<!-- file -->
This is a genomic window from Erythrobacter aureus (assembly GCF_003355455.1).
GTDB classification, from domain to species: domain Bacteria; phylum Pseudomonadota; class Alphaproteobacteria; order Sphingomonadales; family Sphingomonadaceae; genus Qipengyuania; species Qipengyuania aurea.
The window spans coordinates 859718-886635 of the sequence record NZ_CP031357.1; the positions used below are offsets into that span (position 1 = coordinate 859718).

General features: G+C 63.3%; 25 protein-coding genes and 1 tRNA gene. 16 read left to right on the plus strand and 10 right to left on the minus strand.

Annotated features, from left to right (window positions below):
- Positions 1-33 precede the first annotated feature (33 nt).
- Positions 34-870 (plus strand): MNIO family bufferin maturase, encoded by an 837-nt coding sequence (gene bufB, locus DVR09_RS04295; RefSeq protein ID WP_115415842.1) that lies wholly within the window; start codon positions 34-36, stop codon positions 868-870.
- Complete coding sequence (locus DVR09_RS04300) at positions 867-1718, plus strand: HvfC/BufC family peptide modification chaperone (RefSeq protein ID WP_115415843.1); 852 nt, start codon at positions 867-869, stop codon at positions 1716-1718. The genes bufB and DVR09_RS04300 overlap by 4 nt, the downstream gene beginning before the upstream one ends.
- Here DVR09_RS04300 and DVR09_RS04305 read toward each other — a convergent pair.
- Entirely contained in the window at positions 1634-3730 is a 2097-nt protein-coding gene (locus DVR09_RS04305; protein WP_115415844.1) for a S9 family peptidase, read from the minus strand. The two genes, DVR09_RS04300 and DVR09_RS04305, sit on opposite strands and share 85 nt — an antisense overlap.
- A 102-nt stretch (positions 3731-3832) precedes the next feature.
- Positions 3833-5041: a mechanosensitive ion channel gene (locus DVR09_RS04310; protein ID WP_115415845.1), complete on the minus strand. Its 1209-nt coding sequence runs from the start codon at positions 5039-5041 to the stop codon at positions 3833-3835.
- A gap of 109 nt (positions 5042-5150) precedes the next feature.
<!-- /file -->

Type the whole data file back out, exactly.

This is a genomic window from Erythrobacter aureus (assembly GCF_003355455.1).
GTDB classification, from domain to species: domain Bacteria; phylum Pseudomonadota; class Alphaproteobacteria; order Sphingomonadales; family Sphingomonadaceae; genus Qipengyuania; species Qipengyuania aurea.
The window spans coordinates 859718-886635 of the sequence record NZ_CP031357.1; the positions used below are offsets into that span (position 1 = coordinate 859718).

General features: G+C 63.3%; 25 protein-coding genes and 1 tRNA gene. 16 read left to right on the plus strand and 10 right to left on the minus strand.

Annotated features, from left to right (window positions below):
- Positions 1-33 precede the first annotated feature (33 nt).
- Positions 34-870 (plus strand): MNIO family bufferin maturase, encoded by an 837-nt coding sequence (gene bufB, locus DVR09_RS04295; RefSeq protein ID WP_115415842.1) that lies wholly within the window; start codon positions 34-36, stop codon positions 868-870.
- Complete coding sequence (locus DVR09_RS04300) at positions 867-1718, plus strand: HvfC/BufC family peptide modification chaperone (RefSeq protein ID WP_115415843.1); 852 nt, start codon at positions 867-869, stop codon at positions 1716-1718. The genes bufB and DVR09_RS04300 overlap by 4 nt, the downstream gene beginning before the upstream one ends.
- Here DVR09_RS04300 and DVR09_RS04305 read toward each other — a convergent pair.
- Entirely contained in the window at positions 1634-3730 is a 2097-nt protein-coding gene (locus DVR09_RS04305; protein WP_115415844.1) for a S9 family peptidase, read from the minus strand. The two genes, DVR09_RS04300 and DVR09_RS04305, sit on opposite strands and share 85 nt — an antisense overlap.
- A 102-nt stretch (positions 3731-3832) precedes the next feature.
- Positions 3833-5041: a mechanosensitive ion channel gene (locus DVR09_RS04310; protein ID WP_115415845.1), complete on the minus strand. Its 1209-nt coding sequence runs from the start codon at positions 5039-5041 to the stop codon at positions 3833-3835.
- A gap of 109 nt (positions 5042-5150) precedes the next feature.